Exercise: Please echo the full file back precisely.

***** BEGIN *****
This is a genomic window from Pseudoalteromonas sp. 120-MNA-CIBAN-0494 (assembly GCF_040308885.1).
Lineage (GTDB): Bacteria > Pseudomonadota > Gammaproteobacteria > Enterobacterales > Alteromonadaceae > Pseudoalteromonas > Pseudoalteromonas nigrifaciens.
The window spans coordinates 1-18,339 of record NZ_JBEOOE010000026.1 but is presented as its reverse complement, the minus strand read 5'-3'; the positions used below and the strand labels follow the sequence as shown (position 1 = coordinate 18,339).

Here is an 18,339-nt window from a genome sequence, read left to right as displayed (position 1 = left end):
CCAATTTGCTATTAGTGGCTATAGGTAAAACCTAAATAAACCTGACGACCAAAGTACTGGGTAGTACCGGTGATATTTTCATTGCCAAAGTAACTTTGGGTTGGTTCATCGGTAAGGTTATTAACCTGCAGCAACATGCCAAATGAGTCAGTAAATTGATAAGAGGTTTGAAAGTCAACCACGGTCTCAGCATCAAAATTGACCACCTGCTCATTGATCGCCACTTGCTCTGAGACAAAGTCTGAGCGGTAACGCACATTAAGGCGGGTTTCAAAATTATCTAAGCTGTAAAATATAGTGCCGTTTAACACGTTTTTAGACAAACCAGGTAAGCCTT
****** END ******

This is a genomic window from Pseudoalteromonas sp. 120-MNA-CIBAN-0494 (assembly GCF_040308885.1).
Lineage (GTDB): Bacteria > Pseudomonadota > Gammaproteobacteria > Enterobacterales > Alteromonadaceae > Pseudoalteromonas > Pseudoalteromonas nigrifaciens.
The window spans coordinates 1-18,339 of record NZ_JBEOOE010000026.1 but is presented as its reverse complement, the minus strand read 5'-3'; the positions used below and the strand labels follow the sequence as shown (position 1 = coordinate 18,339).

Here is an 18,339-nt window from a genome sequence, read left to right as displayed (position 1 = left end):
CCAATTTGCTATTAGTGGCTATAGGTAAAACCTAAATAAACCTGACGACCAAAGTACTGGGTAGTACCGGTGATATTTTCATTGCCAAAGTAACTTTGGGTTGGTTCATCGGTAAGGTTATTAACCTGCAGCAACATGCCAAATGAGTCAGTAAATTGATAAGAGGTTTGAAAGTCAACCACGGTCTCAGCATCAAAATTGACCACCTGCTCATTGATCGCCACTTGCTCTGAGACAAAGTCTGAGCGGTAACGCACATTAAGGCGGGTTTCAAAATTATCTAAGCTGTAAAATATAGTGCCGTTTAACACGTTTTTAGACAAACCAGGTAAGCCTT